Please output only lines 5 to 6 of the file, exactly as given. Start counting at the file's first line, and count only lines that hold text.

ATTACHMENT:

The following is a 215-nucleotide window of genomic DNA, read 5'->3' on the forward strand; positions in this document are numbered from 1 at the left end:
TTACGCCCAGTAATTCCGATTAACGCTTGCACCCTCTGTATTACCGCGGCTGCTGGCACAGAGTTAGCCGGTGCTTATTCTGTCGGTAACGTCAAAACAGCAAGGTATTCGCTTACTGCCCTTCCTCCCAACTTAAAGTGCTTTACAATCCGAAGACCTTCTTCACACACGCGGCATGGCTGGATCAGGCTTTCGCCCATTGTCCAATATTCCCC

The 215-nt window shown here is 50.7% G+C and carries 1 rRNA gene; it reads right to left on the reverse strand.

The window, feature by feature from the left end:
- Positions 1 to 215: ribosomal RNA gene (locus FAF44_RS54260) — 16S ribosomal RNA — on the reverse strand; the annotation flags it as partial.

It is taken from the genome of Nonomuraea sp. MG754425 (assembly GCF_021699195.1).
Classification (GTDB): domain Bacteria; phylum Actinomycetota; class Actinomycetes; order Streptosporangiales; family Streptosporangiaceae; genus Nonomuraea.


- Positions 1 to 215: ribosomal RNA gene (locus FAF44_RS54260) — 16S ribosomal RNA — on the reverse strand; the annotation flags it as partial.

It is taken from the genome of Nonomuraea sp. MG754425 (assembly GCF_021699195.1).